A contractor who owned a home improvement company obtained a contract to renovate a couple’s home. The man worked on the couple’s home: he was up on the roof supervising the repair of the roof when he slipped and fell. He hit his head and sustained a brain injury.
He filed a personal injury complaint against Workmen’s Compensation, against his own company and against the couple who owned the house he was renovating. In that personal injury case, trial was held to determine if the brain injury sustained by the contractor qualifies as a grave injury under the Workmen’s Compensation Law.
During the trial, the contractor adduced proof regarding the extent and nature of his brain injury. His medical experts testified that the contractor had cognitive dysfunction which permanently disabled him from doing any work. The insurance company provided its own expert who conducted a neuropsychological evaluation of the contractor. The expert of the insurance company found that the contractor’s brain injury was severe and traumatic such that he has lost the ability to make decisions required in daily life.
The contractor’s home improvement company was insured for Workmen’s Compensation by an insurance company. During the trial to determine the extent of the grave injury sustained by the contractor, the insurance company sent its lawyer who fully and knowingly participated in the trial even though it was not a party to the said personal injury action. The insurance company was allowed to propound questions to the witnesses presented during the trial. At the end of the trial, the court declared that the contractor suffered a grave brain injury. The contractor was then given an award of damages amounting to about $6,500,000.00 which the couple and the home improvement company immediately paid and settled. The home improvement company and the owners of the house then seek reimbursement or contribution from the insurer of the home improvement company.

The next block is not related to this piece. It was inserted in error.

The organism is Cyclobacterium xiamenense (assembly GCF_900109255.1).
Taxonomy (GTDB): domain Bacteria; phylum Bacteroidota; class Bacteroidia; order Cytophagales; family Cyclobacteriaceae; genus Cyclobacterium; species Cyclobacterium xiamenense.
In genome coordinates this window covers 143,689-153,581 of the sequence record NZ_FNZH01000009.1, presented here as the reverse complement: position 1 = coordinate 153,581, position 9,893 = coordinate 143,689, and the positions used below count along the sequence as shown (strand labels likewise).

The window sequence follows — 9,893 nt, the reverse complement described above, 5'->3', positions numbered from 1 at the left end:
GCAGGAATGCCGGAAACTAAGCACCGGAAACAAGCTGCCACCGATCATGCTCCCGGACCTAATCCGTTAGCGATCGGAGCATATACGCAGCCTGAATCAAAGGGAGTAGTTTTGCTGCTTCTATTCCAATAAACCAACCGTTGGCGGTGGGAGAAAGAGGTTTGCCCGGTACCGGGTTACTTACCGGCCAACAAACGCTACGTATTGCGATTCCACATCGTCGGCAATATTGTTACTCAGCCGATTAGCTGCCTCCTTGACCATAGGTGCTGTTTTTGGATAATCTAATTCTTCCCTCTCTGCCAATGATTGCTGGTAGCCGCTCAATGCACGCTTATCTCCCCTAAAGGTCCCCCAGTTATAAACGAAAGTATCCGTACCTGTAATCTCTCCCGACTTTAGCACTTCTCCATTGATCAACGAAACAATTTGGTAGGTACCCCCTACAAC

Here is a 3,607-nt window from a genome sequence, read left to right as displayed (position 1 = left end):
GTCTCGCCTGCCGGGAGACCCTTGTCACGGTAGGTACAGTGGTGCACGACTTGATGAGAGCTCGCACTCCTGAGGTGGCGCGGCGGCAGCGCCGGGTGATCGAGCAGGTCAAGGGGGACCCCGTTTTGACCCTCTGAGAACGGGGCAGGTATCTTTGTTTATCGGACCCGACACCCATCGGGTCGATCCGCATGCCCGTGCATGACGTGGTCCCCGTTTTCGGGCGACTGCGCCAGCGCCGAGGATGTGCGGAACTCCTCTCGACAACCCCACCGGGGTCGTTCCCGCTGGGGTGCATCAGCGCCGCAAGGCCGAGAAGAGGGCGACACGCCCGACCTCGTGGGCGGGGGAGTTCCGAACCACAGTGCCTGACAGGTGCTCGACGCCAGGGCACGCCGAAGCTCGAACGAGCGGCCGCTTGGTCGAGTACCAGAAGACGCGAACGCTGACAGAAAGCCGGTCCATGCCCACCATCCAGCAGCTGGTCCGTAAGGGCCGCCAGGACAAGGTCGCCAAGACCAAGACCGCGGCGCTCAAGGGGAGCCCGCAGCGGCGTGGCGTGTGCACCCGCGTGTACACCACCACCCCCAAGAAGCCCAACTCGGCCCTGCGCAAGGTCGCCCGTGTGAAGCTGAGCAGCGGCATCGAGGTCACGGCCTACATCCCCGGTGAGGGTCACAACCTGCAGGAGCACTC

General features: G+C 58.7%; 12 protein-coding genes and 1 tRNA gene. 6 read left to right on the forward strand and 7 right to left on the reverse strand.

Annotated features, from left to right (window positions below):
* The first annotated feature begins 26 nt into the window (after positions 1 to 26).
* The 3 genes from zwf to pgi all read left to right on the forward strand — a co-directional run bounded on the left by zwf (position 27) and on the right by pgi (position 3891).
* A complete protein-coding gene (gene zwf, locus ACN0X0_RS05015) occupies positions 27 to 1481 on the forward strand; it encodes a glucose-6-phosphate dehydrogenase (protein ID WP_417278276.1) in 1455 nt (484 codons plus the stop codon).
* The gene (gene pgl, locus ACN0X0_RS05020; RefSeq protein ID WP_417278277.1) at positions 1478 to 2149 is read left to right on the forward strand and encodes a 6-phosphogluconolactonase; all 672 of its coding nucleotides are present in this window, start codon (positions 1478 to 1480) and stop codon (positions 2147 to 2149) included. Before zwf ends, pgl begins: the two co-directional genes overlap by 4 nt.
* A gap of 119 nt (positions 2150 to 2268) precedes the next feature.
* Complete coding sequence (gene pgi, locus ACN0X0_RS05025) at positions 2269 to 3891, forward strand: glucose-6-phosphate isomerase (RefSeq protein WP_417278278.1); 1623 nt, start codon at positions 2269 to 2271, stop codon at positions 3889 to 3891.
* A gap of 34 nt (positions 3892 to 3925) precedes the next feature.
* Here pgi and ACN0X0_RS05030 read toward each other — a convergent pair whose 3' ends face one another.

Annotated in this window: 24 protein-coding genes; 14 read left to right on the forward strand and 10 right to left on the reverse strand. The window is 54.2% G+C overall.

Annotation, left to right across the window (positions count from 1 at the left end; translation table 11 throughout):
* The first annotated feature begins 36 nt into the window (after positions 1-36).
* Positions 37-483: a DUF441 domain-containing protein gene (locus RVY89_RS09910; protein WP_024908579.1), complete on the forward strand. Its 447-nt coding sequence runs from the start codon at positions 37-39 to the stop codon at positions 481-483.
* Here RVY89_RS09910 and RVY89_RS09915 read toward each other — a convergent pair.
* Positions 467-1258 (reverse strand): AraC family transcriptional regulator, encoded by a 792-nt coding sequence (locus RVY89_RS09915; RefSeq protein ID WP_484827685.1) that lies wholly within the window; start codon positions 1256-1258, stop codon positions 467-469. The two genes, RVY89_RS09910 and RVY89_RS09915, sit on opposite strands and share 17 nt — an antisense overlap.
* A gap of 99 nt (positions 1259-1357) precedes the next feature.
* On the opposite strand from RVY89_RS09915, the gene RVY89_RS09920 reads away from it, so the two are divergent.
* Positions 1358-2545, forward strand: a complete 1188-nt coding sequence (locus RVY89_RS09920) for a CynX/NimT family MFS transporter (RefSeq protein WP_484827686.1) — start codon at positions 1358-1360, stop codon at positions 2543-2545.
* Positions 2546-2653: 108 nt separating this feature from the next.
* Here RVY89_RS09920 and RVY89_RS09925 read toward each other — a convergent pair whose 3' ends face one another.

The insurance company then filed a case where it seeks a judicial declaration that it is not bound by the findings during the personal injury proceedings that the contractor sustained a grave injury. The only question before the Court is whether or not the insurance company is not bound by the findings in the personal injury action that the contractor sustained a grave injury.
The Court held that in order for the insurance company to be held as bound by the findings in the personal injury case, there must be proof that it was a party to the personal injury case or at least privy with any of the parties in that case; the interests of the insurance company were represented during the trial; and the insurance company had a fair opportunity to fully participate in litigating the issue of the nature and extent of the contractor’s brain injury.
The extent and nature of the contractor’s brain injury were fully litigated in the personal injury action. Because the insurance company provided its own expert to examine the contractor, the insurance company is deemed to have been given a fair and full opportunity to be privy to the litigation. Because the insurance company was allowed to propound questions to the witnesses, it is inevitable to conclude that it was given the opportunity to litigate the issue.
For these reasons, the insurance company can no longer be allowed to re-litigate the issue of whether or not the contractor sustained a grave injury. This action for judicial declaration must be dismissed. The insurance company is estopped or barred from re-litigating this issue again.